alexander herzen: making an idol of disillusionment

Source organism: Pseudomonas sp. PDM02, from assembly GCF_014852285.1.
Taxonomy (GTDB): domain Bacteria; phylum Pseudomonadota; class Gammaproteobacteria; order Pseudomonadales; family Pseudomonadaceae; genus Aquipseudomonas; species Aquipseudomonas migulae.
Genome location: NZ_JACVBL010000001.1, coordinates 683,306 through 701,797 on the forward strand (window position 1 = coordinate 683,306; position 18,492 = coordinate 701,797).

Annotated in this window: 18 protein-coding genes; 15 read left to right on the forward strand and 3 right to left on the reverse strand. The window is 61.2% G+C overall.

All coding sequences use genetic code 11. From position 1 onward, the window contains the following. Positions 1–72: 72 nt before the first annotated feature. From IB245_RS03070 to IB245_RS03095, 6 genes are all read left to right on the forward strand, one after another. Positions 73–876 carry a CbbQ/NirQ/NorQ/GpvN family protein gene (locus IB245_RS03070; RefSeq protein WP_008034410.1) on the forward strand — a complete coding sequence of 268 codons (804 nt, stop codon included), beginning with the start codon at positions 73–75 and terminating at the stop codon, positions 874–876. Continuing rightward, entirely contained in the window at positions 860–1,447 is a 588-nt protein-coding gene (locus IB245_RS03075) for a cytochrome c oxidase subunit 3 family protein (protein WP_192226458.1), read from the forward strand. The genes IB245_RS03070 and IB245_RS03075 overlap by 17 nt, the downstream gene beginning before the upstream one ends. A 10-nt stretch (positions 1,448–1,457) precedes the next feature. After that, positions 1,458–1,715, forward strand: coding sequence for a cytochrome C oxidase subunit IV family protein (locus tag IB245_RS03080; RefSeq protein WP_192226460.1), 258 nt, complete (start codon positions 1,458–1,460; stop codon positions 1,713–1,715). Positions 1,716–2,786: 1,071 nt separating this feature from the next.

The Russian radical writer and philosopher Alexander Herzen loved Rome for its warmth and spontaneity, but he was a little chagrined to find himself there when the revolution of 1848 erupted in Paris, seven hundred miles away. Luckily, the Romans were equal to the event. As Herzen watched, they gathered at the embassy of the oppressive Austrians, pulled down the enormous imperial coat of arms, stomped on it, then hitched it to a donkey and dragged it through the streets. “An amazing time,” Herzen wrote to his Russian friends. “My hand shakes when I pick up a paper, every day there is something unexpected, some peal of thunder.” He raced to Paris, where the provisional government was handing out grants, like some gonzo arts foundation, to anyone willing to spread the revolution abroad. Herzen’s old friend the anarchist Mikhail Bakunin had already started east to foment revolution against the Tsar; another friend, the German Romantic poet Georg Herwegh, was raising a battalion of émigré workers and intellectuals to march on Baden-Baden. Herzen stayed in Paris to see what would happen next.

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